Clement Haynsworth is still a familiar name but, outside their native states, the names of Kenneth K. Hall and Dickson Phillips hardly are household words.

In the next few weeks, however, the recent work and background of all three men will come under considerable scrutiny.

They are judges on the 4th U.S. Circuit Court of Appeals and all are crucial to the government if it pursues what is generally considered the most likely avenue for fighting Thursday's reversal of Maryland Gov. Marvin Mandel's conviction on political corruption charges.

By a 2-to-1 vote, a 4th Circuit panel ruled that errors by the trial judge in the Mandel case were so serious that the mail fraud and racketeering convictions against the governor and five codefendants had to be reversed.

Justice Department officials said yesterday it is too early to say how or whether the government will proceed in the Mandel case because they just received the 122-page opinion Friday.

Philip B. Heymann, head of the department's criminal division, said he was not familiar with the Mandel decision. But he noted "when we lose any long, hard-fought case, it is common for us to ask for an en bance (full court) hearing."

Attorneys who have argued before the 4th Circuit said it accepts few petitions for rehearing by all seven judges, however.

Judge Harrison L. Winter of Baltimore has disqualified himself from considering the Mandel case, so any government petition for a rehearing by the full court would require a favorable vote by four of the remaining six judges.

H. Emory Widener Jr. and Donald Stuart Russell were the two judges who voted to overturn the conviction, so Haynsworth, Hall and Phillips all would have to agree with Judge John D. Butzner Jr., Thursday's dissenter, for the government to win any rehearing.

The government also has the option of asking the U.S. Supreme Court to hear an appeal, seeking a retrial, or dropping the charges entirely.

It is not considered likely that the department would go to the Supreme Court first, Justice officials said yesterday, because the Thursday decision attacked errors by the trial judge rather than the statutes upon which the indictments were based. Thus, the constitutional issues usually necessary for a Supreme Court review seem lacking.

A retrial would be painful for either side because it would be the third Mandel trial. "Triple jeopardy" is the way Mandel's attorney, Arnold M. Weiner, described it.

"I don't know where the hell they would go for a judge this time," William G. H undley, lawyer for codefendant W. Dale Hess, said yesterday.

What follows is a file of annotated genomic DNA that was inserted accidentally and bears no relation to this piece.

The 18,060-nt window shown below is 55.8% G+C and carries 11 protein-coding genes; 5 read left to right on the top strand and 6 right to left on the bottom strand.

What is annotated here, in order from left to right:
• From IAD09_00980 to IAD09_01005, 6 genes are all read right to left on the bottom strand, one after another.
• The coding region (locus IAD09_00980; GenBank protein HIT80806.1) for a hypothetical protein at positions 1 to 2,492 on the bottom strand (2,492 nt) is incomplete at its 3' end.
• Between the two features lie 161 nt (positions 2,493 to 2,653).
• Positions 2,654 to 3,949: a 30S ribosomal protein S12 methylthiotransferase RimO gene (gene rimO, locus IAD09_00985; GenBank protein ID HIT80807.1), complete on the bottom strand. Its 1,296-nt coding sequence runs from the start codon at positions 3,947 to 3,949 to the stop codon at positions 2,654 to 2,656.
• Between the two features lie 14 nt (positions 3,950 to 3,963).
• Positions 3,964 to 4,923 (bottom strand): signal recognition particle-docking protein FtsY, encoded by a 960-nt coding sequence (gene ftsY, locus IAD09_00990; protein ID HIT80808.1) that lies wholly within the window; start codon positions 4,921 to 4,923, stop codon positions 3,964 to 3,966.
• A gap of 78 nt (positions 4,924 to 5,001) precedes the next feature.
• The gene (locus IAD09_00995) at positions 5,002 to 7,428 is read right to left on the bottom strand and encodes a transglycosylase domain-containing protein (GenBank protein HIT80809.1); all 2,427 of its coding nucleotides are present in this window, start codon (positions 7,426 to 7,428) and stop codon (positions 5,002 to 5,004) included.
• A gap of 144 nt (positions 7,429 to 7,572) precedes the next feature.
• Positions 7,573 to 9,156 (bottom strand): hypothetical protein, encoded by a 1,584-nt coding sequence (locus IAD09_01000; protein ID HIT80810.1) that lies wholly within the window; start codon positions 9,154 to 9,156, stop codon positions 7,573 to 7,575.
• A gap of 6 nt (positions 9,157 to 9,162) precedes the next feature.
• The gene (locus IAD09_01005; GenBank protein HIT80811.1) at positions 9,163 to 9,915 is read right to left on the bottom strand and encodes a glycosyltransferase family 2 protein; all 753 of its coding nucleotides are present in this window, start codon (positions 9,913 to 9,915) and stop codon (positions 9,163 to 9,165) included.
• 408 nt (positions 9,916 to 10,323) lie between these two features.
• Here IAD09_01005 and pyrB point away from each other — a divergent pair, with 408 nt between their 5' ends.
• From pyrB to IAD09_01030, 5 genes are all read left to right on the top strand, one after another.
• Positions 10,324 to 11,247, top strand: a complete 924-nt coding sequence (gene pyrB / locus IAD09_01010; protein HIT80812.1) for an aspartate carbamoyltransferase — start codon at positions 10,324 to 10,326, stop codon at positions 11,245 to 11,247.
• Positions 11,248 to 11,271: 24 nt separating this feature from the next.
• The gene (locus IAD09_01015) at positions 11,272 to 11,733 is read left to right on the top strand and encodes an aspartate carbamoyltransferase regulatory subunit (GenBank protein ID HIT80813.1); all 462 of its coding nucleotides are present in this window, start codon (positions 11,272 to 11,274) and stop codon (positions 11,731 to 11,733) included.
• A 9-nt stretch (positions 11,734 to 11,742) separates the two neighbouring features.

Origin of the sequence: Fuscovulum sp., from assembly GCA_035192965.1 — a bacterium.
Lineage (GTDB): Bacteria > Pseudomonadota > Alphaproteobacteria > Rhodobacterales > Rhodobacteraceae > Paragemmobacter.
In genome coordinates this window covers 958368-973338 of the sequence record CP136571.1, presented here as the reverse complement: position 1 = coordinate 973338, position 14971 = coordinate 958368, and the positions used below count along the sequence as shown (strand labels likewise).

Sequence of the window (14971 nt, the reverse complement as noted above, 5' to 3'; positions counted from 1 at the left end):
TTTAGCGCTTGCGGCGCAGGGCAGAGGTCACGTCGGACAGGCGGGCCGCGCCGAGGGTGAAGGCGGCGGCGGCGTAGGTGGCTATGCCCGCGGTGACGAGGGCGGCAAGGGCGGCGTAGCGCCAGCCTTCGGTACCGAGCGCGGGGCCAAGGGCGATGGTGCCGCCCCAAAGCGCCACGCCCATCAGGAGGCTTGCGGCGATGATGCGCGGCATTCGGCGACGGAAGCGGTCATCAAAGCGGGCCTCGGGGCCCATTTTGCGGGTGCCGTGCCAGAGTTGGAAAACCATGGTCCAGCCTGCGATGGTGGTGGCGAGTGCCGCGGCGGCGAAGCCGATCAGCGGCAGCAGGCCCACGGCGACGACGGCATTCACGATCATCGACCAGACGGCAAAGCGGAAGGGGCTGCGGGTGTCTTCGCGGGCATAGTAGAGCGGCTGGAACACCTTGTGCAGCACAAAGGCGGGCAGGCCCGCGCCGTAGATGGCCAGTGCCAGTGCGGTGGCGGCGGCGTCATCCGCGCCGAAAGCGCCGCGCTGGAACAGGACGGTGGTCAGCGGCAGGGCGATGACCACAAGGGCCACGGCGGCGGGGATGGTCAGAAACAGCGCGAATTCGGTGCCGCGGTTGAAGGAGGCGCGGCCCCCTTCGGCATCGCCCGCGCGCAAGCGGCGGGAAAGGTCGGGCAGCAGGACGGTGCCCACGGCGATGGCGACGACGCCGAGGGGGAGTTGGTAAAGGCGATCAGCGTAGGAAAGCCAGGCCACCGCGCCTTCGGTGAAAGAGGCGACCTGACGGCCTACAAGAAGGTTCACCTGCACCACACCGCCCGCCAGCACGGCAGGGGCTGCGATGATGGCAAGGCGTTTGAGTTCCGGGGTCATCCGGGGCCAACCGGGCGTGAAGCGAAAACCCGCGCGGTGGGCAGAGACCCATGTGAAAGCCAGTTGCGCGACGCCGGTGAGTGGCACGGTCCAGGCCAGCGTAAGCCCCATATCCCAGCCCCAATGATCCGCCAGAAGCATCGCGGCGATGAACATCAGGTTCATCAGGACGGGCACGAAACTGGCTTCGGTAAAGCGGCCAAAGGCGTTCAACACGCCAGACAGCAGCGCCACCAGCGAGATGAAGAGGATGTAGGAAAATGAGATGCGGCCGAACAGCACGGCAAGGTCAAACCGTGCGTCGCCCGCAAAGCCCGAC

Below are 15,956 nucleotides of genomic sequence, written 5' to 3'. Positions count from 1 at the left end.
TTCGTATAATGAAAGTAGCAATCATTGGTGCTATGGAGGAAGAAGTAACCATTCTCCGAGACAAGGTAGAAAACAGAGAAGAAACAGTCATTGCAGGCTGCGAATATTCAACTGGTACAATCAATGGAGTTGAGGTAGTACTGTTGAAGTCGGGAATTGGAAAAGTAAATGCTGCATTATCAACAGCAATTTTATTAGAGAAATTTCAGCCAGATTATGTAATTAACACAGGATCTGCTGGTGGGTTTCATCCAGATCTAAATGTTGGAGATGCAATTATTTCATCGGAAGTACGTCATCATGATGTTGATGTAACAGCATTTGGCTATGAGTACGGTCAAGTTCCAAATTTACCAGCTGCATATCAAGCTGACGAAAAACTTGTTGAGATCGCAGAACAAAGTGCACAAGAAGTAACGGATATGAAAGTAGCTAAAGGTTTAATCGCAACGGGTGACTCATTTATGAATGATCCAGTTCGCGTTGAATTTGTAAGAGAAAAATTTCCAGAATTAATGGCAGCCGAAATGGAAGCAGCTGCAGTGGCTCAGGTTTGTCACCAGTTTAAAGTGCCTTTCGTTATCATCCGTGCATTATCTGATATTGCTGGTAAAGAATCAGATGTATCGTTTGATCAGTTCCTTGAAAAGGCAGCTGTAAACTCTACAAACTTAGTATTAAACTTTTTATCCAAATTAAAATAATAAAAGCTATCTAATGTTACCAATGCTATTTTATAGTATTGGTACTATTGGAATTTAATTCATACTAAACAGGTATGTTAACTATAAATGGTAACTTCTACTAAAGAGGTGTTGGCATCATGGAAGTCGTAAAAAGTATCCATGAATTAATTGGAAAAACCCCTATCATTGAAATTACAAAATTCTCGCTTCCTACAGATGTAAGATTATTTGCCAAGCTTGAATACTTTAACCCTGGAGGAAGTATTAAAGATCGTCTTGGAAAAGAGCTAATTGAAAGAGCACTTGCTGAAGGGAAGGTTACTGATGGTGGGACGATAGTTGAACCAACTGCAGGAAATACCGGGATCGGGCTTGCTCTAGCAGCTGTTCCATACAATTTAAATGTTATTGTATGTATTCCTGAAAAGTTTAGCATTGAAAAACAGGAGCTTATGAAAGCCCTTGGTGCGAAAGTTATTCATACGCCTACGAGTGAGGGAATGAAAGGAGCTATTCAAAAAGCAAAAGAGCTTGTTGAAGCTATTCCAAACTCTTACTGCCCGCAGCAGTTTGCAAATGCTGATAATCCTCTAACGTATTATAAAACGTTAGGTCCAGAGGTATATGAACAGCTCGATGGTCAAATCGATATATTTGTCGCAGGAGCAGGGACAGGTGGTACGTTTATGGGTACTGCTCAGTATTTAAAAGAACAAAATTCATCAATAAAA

U.S. District Court Judge John H. Pratt of Washintgon presided at Mandel's first trial, after the 4th Circuit Court of Appeals disqualified Judge Herbert F. Murray of Baltimore. The appeals panel removed Murray from the case, following a defense request, because it was expected that a relative of Murray's would testify at the trial.

After the Mandel case ended in a mistrial in December 1976, Chief Justice of the United States Warren E. Burger appointed Judge Robert Love Taylor of Knoxville, Tenn., to preside at the second trial. Taylor, then 77 years old, had presided at the trial of the late Ohio governor Otto Kerner. Kerner was convicted of conspiracy, bribery, fraud and tax evasion.

The first airing of the charges against Mandel and his associates ended with a mistrial in December 1976 after a jury tampering attempt.

The second trial ended with the conviction in August of 1977.

Russell T. Baker Jr., U. S. attorney for Maryland, and Barnet D. Skolnik, the two federal prosecutors handling the Mandel case, refused to discuss which of the options they are pursuing.

It is general practice, though, for at torneys to study the makeup of any potential appeals panel and to include this information in their decisionmaking equation.

Attorneys who have argued before the 4th Circuit say it is one of the most conservative in the country. All three judges on the original appeals panel are often considered to be proprosecution, according to lawyers who have studied past opinions.

"Widener and Russell went against their usual intentions in this case," one Justice Department attorney familiar with the workings of the 4th Circuit said yesterday.

Prosecutors now must try to weigh whether Russell's background as governor of South Carolina had any effect at all on his pro-Mandel ruling. They also must search for signs that may have persuaded Widener in Mandel's favor, but may not carry over to Haynsworth, Hall and Phillips.

Attorneys familiar with 4th Circuit judges noted yesterday that Widener had raised a strong dissent recently in another case on the same "hearsay" issue that he paid so much attention to in his majority opinion Thursday. In that case, the lawyers said, the judge expressed great concern that admitting hearsay evidence harmed defendants' Sixth Amendment constitutional right to confront witnesses against them.

Haynsworth, the 4th Circuit's chief judge, is best known for the controversy surrounding President Nixon's unsuccessful attempt to put him on the Supreme Court in 1969. Sen. Birch Bayh (D-Ind.) led the Senate fight against the nomination of the conservative circuit judge.

Hall was appointed to the appellate bench by President Ford in 1976. He is a native of West Virginia whose opinions have generated little news in the Washington area.

Phillips is the newest member of the 4th Circuit bench, having been named by President Carter last summer. He is a former dean of the University of North Carolina Law School. Little is known of his court record because he has taken part in so few cases.

Any Justice Department decision to ask the full appeals court for a rehearing must be made by Jan. 25.